Wednesday, May 9, 2012

Of sandwiches and my father


Of all the meals that my father ever made for us, the one thing that has always always been etched in my mind are the ham sandwiches. With soft bread, crisp lettuce, ice-cold ham and home-made mayonnaise.

Whenever he was in town, Papa would make a special trip to this gourmet shop at least once. Steak House. Here, he'd buy ham, cheese, lettuce and sliced bread, the size of my face.

Once he'd get home, he'd chill the ham in the freezer and down to making mayonnaise. There were two reasons for this 1. He didn't like store-bought mayonnaise and 2. He thought he was the king of mayonnaise-makers.

The truth is that his mayonnaise was far superior than anything I'd ever eaten outside. It never tasted eggy, was zesty and smooth and had a tang that was this creamy spread needed. Pretty much perfect. And it still is.

Once the mayo was done, the assembly would begin. Slather mayo on two slices of the jumbo bread. Put a leaf of crisp lettuce on one, top with a slice of cheese and then a slice of the cold cold ham. And finally another slice of bread mayo-side down. Cut across diagonally. And there - lunch was served.

Simple, delicious and filling. It really was no surprises that my sister and I would really look forward to this meal. Especially since my mother was a vegetarian and there was rarely any meat in the house. Also because, with the left-over mayonnaise, we'd make egg-salad sandwiches. Another lunch favourite of my fathers.

Egg-salad sandwiches later became a staple for all our birthday parties. They were made for tea if people came over. For dinner sometimes, if my mother didn't feel like cooking. And even today, I make egg-salad sandwiches whenever I need to eat a quick meal. 

And as children, if we lucked-out that there was half-a-jar of mayo left. I'd make club sandwiches for my sister and I. I must have been 10? 11? when I read the recipe at the back of a chips packet (Uncle Chipps Spicy Treat, I think it was). It called for cold coleslaw, sliced cucumber and tomato a fried egg, meat, cheese and lots of chips. Oh and toasted bread. 

So after we'd come back from school. I'd make the coleslaw and fry an egg while my sister would grate the cheese. We'd use 4 slices of toasted bread. Toast-butter-coleslaw-cucumber-toast-butter-fried egg-cheese-toast-mayo-chips-toast-butter. Then I'd use this huge bread knife and slice the sandwich in half. Half on her plate, half on mine. Served with ketchup and some more chips.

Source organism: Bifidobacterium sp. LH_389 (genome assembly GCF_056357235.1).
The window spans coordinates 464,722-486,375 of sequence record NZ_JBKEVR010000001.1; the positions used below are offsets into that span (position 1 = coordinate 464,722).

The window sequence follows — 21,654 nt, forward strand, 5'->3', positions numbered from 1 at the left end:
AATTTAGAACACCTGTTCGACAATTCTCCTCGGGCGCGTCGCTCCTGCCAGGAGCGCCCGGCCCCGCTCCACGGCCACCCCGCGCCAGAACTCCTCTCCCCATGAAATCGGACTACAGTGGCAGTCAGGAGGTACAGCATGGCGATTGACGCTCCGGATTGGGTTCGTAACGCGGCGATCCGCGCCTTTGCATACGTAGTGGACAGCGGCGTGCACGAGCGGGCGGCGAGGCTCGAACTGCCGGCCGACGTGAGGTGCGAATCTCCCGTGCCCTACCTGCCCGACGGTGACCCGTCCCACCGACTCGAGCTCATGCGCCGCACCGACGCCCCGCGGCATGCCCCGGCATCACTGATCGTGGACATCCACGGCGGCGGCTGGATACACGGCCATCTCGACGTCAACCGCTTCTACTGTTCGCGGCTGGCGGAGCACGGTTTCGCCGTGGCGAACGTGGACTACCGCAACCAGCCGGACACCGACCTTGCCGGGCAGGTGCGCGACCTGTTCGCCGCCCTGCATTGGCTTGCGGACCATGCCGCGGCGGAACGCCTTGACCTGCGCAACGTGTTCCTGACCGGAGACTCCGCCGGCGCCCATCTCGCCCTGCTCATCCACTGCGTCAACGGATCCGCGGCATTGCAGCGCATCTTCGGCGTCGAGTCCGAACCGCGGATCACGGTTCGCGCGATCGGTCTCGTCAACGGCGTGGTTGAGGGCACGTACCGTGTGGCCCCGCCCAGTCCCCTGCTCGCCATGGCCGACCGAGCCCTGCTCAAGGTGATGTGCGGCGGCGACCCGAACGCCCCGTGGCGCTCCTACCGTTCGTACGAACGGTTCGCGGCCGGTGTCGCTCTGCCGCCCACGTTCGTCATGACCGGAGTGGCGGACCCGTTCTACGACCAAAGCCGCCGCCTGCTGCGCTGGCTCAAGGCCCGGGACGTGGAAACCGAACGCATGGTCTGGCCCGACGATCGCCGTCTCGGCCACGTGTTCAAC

She'd rarely finish all of hers. I mean she was barely 7 or 8 and I'd gladly eat the leftovers. 

So you see, sandwiches have really been a big part of life. So when I started reading Susan Russo's blog, I really couldn't stop especially after I learnt that she was bringing out an anthology of sandwiches. Which is exactly what I'm holding in my hand right now. 


This isn't a book that you should buy when you're ravenous. You'd want to eat it up. The cover, the pictures everything. This isn't a book you should start flipping through while you're driving. You're guaranteed to jump a light. 

This is a book that should be delivered to your house only when your fridge is stocked. So that you can jump right into it and make that sandwich while you're reading the book. You'd think calling it an Encyclopedia of Sandwiches - recipes, history and trivia for everything between sliced bread might make the book a little arrogant. Really, it's not.

This is a book that tells you why a sandwich was born. Why a Reuben is a Reuben and why a Turkey sandwich must be eaten a day after thanksgiving. There's a bit of history, a bit of novelty and a bit of wholesomeness. And then there are the photographs. Oh boy - the sandwiches are calling out to you. Eat me, no eat me - it's like the list is endless. Matt Armendariz has done a splendid job.


Of all the sandwiches, I'm narrowing this down to four of my favourites.

1. The Vietnamese Bahn Mi. For people who know me, know I am totally obsessed with the bahn-mi. My husband doesn't get it. It's just a whole lot of things in a hard bread. (actually it's on a baguette, but who's going to correct him). Russo's Bahn-mi uses chicken pate, I use mushroom. She uses just cilantro, I use a mix of herbs. Still it's a recipe that I totally love.

2. Eggplant Parmesan Sub. With my love for eggplant and a hard roll, this is a sandwich impossible to say no to.

3. The Caprese Sandwich. I made them for my X-mas party - and they are complete crowd pleasers. Fresh flavours with lovely lovely fresh cheese.

4. The Sausage and Pepper Sandwich. Crusty roll, bell peppers, olive oil. Need I say more 

Ofcourse she has a whole range of recipes that are tested and awesome. There's the philly cheesesteak, the hoagie, hero, spamwich, cubano, croque monsieur, elvis, the classic BLT, flutter-nutter and another favourite chocolate sandwich. And the best part, each of them have a story. 

I'm not going to tell you the stories. I'd rather you buy the book. Available in IndiaUS and UK

5 comments:

  1. Nice review and lovely snippet about your father :-)

    ReplyDelete
  2. so sweet this post is.. miss p....

    ReplyDelete
  3. I like the ham sandwich you describe as well as the egg salad sandwich. They are both my favorite sandwiches particularly for taking a brown bag lunch to an office lunch. With the heat in Delhi, I would be worried about keeping it cold, and thus safe from e-coli problems.

    ReplyDelete

Printfriendly